The second instalment of our International Women's Day features comes from Laura Pryce, HSE Manager for STS based out of our Canada operations.
"When I was a child, I loved the hurdles in track and field. I loved it because I was really good at it. I don’t just mean, like, for a girl. I was the best in the class , the best in my grade! It was a really defining and curious thing to realize that I could be better at something in gym class than the boys. I tucked that feeling away and used it whenever I felt challenged in my ambition. I could do it – with enough drive and by rejecting the negative, I could.
By and large, my career experience has been overwhelmingly positive; I’ve felt recognized, heard, seen and appreciated. I’ve had extraordinary mentors, both male and female, who stop at nothing to support me and push me to excel in my field. I feel truly blessed to find myself within the Kentech organization, a company that celebrates such diversity of spirit, ambition and intellect that they coined a phrase for it: K2.
That is not to say that my path has been without challenges. I have absolutely experienced my gender being used, both unconsciously and consciously, as a justification to marginalise me. From quasi-offensive endearments meant to belittle my contributions to outright harassment meant to control me – I’ve run the gamut on inappropriately gendered politics. And to be perfectly honest, when it happens, it sucks. It’s disappointing and frustrating and just so trite. But those moments don’t say anything about me, or my journey. They don’t reflect my passion for what I do, my capability or who I am.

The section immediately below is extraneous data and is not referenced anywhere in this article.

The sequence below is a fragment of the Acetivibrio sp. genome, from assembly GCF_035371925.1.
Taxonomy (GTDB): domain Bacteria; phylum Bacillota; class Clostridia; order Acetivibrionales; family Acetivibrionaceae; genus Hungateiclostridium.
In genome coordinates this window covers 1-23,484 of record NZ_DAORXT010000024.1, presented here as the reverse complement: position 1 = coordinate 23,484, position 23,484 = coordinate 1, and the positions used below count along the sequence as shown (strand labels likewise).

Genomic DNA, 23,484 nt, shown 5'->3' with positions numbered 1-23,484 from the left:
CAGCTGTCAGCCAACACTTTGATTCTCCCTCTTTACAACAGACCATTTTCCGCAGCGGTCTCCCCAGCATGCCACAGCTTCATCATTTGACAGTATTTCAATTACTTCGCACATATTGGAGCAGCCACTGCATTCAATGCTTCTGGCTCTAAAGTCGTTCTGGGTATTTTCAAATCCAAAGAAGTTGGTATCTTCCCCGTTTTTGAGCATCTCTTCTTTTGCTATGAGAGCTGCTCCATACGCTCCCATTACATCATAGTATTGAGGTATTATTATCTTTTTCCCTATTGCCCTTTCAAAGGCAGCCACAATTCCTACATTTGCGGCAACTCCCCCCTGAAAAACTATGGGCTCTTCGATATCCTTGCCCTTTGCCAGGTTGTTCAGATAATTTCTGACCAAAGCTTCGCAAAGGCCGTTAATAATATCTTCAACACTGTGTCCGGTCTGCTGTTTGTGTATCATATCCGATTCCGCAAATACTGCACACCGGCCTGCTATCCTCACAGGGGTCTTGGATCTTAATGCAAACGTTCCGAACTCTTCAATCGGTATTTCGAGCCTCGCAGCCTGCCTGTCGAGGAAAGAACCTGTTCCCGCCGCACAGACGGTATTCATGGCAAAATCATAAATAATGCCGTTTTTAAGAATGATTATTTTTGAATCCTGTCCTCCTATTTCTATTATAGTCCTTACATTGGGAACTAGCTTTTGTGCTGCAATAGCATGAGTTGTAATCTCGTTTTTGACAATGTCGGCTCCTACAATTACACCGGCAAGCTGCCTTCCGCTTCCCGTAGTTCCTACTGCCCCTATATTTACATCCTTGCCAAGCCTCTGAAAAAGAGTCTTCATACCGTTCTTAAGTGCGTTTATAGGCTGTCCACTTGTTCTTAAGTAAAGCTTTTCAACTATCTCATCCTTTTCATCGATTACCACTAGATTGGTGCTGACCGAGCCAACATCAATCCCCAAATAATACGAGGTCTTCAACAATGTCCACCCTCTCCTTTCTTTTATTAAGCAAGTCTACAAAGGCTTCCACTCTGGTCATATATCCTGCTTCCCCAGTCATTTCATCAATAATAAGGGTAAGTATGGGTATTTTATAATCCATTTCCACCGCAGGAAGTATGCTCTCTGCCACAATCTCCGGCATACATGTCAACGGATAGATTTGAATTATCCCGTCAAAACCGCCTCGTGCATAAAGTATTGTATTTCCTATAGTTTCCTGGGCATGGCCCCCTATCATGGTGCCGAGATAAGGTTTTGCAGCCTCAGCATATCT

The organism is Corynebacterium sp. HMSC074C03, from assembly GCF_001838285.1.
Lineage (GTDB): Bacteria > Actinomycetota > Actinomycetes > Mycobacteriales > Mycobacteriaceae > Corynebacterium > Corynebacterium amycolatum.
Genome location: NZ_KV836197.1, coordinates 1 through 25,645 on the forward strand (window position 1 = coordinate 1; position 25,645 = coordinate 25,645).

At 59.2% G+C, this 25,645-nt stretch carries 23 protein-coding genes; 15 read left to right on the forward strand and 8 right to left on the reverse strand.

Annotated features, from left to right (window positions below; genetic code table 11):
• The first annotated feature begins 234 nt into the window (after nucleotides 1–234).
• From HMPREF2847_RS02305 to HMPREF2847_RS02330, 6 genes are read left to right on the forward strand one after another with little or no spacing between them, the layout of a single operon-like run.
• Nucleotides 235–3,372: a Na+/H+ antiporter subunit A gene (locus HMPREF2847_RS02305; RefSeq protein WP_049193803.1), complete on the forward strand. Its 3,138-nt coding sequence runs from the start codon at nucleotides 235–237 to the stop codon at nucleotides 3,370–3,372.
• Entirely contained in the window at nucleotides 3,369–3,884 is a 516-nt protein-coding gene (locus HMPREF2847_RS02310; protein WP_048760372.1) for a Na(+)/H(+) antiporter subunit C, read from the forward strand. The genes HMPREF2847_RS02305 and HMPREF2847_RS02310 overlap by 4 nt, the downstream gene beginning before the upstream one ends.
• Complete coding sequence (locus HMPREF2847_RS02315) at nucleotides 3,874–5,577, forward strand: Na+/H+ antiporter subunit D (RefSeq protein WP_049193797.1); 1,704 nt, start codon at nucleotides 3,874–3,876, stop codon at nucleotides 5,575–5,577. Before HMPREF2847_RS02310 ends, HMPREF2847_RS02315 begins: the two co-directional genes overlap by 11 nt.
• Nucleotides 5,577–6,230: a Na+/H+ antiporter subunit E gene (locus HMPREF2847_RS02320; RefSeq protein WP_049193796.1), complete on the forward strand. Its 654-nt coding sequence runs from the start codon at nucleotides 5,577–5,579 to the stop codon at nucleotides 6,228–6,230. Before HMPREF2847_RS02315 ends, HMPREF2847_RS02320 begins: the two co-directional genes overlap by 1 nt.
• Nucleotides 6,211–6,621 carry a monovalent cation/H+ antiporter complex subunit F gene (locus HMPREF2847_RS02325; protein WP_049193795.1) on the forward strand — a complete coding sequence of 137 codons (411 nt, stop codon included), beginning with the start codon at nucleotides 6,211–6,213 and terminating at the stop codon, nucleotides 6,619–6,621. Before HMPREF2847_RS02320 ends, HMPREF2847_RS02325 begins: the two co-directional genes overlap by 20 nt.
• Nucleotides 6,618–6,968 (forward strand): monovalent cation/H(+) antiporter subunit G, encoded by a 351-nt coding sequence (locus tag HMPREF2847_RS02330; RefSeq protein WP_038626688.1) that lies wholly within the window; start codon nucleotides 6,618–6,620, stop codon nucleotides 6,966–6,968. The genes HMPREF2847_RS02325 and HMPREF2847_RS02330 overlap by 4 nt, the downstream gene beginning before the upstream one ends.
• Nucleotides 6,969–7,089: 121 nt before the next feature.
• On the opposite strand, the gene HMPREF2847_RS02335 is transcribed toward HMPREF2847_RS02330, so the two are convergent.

For me, International Women’s Day is a day that I reflect on the powerful, inspiring, amazing women in my life who I have looked up to. The women who showed me that your worth is not defined by your gender or your sexuality or your race - it is defined by your integrity, resilience and capacity for connection and growth. I think about the woman I want to model for the two little girls watching me: someone brave and kind; someone who holds space for other women, empowering them to find strength. I am excited for a future for them. We have come so far in what we’ve accomplished, the adversities we’ve faced, the challenges to which we’ve risen. As a woman, I think that is the best legacy to leave in the workplace: a space where women can thrive, not as a girl, but as their vocation. A chance to not just be the best girl at hurdles, but to be the best."